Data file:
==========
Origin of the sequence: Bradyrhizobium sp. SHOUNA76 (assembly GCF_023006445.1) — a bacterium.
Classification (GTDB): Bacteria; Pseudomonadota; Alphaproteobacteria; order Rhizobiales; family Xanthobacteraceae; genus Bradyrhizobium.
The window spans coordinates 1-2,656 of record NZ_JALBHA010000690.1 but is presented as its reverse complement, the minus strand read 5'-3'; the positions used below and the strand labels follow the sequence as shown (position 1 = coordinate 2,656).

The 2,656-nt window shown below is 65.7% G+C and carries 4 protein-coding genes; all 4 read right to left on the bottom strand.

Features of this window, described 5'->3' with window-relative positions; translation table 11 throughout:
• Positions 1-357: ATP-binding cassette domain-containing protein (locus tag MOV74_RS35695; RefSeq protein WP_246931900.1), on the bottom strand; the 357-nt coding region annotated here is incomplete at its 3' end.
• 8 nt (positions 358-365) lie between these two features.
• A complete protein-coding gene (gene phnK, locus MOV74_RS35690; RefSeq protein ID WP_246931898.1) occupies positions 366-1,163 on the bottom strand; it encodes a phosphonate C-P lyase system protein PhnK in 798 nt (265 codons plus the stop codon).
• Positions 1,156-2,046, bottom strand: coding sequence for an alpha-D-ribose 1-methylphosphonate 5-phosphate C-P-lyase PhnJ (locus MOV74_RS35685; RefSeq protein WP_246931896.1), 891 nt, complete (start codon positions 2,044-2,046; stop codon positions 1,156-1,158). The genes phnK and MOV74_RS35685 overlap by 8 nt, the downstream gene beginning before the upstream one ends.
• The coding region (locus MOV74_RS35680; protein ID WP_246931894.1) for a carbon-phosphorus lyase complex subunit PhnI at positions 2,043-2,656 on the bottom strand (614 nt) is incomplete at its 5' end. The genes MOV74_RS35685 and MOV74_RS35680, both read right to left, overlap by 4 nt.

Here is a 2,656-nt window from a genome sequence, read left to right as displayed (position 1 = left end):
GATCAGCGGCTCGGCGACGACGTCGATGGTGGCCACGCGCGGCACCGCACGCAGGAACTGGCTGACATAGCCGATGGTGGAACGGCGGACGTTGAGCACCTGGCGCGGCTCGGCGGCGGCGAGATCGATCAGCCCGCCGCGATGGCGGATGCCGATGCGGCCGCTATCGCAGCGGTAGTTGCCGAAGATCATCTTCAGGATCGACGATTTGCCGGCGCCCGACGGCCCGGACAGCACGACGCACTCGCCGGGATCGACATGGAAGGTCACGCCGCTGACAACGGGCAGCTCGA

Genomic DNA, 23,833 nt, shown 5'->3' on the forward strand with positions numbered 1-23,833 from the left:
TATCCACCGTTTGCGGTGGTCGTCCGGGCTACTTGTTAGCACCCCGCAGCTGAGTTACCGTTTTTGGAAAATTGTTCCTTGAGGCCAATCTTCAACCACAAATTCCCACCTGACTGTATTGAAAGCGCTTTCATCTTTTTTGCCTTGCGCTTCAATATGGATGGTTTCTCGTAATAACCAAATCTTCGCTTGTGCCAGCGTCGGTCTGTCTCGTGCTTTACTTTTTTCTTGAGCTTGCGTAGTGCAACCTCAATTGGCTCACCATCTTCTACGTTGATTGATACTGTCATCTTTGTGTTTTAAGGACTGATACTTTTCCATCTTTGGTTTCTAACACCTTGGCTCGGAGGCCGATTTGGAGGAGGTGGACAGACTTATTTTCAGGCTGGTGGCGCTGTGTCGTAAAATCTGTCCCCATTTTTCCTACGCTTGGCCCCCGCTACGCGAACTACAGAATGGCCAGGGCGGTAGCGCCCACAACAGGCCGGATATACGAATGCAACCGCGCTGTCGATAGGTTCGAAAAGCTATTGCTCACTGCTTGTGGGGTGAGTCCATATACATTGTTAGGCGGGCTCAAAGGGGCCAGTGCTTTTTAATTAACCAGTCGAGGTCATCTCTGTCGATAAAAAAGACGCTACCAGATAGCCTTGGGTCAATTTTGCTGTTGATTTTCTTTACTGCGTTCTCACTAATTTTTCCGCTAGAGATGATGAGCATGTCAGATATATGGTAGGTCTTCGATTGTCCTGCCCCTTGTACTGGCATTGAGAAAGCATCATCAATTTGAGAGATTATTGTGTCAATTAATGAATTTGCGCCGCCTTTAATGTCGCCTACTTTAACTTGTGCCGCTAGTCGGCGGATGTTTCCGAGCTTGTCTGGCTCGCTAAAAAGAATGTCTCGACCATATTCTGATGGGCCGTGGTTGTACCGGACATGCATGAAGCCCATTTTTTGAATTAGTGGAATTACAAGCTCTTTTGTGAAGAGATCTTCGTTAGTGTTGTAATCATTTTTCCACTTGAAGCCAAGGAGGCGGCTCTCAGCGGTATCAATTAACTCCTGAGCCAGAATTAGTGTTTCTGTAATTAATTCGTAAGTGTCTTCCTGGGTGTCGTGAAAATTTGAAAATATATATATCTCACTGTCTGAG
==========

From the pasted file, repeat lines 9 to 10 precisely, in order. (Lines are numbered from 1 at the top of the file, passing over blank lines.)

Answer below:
• Positions 1,156-2,046, bottom strand: coding sequence for an alpha-D-ribose 1-methylphosphonate 5-phosphate C-P-lyase PhnJ (locus MOV74_RS35685; RefSeq protein WP_246931896.1), 891 nt, complete (start codon positions 2,044-2,046; stop codon positions 1,156-1,158). The genes phnK and MOV74_RS35685 overlap by 8 nt, the downstream gene beginning before the upstream one ends.
• The coding region (locus MOV74_RS35680; protein ID WP_246931894.1) for a carbon-phosphorus lyase complex subunit PhnI at positions 2,043-2,656 on the bottom strand (614 nt) is incomplete at its 5' end. The genes MOV74_RS35685 and MOV74_RS35680, both read right to left, overlap by 4 nt.